Mozilla's asm.js uses JavaScript to improve Web performance

C and C++ apps get Web boost from a JavaScript subset that allows Web browsers to better perform optimization

With its asm.js project, Mozilla is promoting a subset of JavaScript intended to improve Web application performance and extend C and C++ applications to the Web.

Asm.js can be used as a low-level, efficient target language for compilers, according to the asm.js specification. Mozilla's goal has been to provide a high-performance target for applications written in low-level languages like C/C++, said Luke Wagner, a software engineer at Mozilla. By itself, asm.js does not make existing handwritten JavaScript faster, he said. "However, Web developers are very creative, and we expect them do a lot more with asm.js than just generation from C/C++." The Emscripten tool can compile C and C++ applications to asm.js, thus making them run faster.

"The key [to as.js] is a simple formal definition of the high-performance 'sweet spot,'" Wagner said. "This enables asm.js-generators like Emscripten, Mandreel, LLJS, and others to get a hard confirmation that they hit the spot. It also allows the browser's JavaScript engine to more easily and predictably perform aggressive optimization." Existing JavaScript engines can optimize this subset of JavaScript; asm.js proponents have already seen Firefox and Chrome achieve large speed-ups in a short time, said Wagner.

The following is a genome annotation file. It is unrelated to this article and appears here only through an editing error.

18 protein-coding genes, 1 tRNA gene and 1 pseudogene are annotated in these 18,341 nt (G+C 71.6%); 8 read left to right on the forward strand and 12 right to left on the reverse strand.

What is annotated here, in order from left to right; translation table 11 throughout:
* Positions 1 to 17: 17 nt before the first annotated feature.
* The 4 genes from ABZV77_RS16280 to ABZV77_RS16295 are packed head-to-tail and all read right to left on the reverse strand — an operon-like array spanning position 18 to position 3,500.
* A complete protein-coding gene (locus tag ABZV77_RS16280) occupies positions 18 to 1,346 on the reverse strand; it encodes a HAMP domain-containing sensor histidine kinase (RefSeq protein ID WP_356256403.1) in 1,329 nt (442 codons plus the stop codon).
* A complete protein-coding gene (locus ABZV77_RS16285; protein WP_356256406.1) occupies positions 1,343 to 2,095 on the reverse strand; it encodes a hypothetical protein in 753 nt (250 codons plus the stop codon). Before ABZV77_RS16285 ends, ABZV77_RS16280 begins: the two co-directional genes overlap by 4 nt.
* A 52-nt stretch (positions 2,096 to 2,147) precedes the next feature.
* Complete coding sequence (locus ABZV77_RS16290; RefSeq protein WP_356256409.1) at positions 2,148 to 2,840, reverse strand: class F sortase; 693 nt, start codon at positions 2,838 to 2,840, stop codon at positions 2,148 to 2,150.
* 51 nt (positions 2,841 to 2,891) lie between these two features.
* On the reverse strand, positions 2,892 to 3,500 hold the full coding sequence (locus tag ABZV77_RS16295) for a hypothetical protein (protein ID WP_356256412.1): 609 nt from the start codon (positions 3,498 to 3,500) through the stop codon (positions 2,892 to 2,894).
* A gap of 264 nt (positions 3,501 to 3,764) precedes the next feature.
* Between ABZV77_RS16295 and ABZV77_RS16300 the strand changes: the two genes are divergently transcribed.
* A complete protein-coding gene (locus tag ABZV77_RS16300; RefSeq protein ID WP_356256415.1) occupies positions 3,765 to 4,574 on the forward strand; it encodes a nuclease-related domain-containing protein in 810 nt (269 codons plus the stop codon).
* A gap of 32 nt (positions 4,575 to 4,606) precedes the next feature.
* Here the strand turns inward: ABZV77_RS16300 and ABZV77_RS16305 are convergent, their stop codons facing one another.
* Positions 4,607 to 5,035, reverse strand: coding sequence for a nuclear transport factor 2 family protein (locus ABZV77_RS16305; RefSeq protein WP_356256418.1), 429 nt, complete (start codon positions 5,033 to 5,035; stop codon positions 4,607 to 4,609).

While asm.js has been cited for its usefulness in game development, enterprise applications also can benefit from it, JavaScript blogger Axel Rauschmayer said at the O'Reilly Fluent conference in San Francisco this week. He cites two main advantages of asm.js. "Advantage number 1, you get to compile existing C and C++ code -- and there's a lot of that code out there. You can compile it and run it very fast on the Web," Rauschmayer said. "The second advantage is that it's a neat compilation target for languages that are not JavaScript. You can more easily compile some languages so that they'll run on the Web platform and they'll run very fast."

Proponents of asm.js have planned additional Web APIs for compiling to asm.js in background threads and to store results of compilation offline. This would improve startup in future application loads.

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